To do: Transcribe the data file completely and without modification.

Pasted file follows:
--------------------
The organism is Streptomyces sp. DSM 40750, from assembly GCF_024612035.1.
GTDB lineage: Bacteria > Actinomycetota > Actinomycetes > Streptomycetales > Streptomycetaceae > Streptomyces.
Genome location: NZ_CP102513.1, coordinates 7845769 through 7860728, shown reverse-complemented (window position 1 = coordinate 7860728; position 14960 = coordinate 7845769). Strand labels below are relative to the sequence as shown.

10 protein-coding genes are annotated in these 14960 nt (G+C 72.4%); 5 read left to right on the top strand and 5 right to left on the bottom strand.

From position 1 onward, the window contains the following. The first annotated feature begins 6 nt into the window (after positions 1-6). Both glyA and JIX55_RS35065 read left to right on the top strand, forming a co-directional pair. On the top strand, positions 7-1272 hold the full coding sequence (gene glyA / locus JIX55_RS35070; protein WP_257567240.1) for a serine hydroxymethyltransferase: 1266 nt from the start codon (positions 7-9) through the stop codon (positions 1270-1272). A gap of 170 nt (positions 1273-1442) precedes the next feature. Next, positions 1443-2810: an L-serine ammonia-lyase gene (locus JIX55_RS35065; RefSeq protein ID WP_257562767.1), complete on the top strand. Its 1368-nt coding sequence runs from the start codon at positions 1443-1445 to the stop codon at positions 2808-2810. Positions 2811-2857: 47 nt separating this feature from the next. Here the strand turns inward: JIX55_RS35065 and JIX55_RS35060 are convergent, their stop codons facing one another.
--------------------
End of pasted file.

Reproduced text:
The organism is Streptomyces sp. DSM 40750, from assembly GCF_024612035.1.
GTDB lineage: Bacteria > Actinomycetota > Actinomycetes > Streptomycetales > Streptomycetaceae > Streptomyces.
Genome location: NZ_CP102513.1, coordinates 7845769 through 7860728, shown reverse-complemented (window position 1 = coordinate 7860728; position 14960 = coordinate 7845769). Strand labels below are relative to the sequence as shown.

10 protein-coding genes are annotated in these 14960 nt (G+C 72.4%); 5 read left to right on the top strand and 5 right to left on the bottom strand.

From position 1 onward, the window contains the following. The first annotated feature begins 6 nt into the window (after positions 1-6). Both glyA and JIX55_RS35065 read left to right on the top strand, forming a co-directional pair. On the top strand, positions 7-1272 hold the full coding sequence (gene glyA / locus JIX55_RS35070; protein WP_257567240.1) for a serine hydroxymethyltransferase: 1266 nt from the start codon (positions 7-9) through the stop codon (positions 1270-1272). A gap of 170 nt (positions 1273-1442) precedes the next feature. Next, positions 1443-2810: an L-serine ammonia-lyase gene (locus JIX55_RS35065; RefSeq protein ID WP_257562767.1), complete on the top strand. Its 1368-nt coding sequence runs from the start codon at positions 1443-1445 to the stop codon at positions 2808-2810. Positions 2811-2857: 47 nt separating this feature from the next. Here the strand turns inward: JIX55_RS35065 and JIX55_RS35060 are convergent, their stop codons facing one another.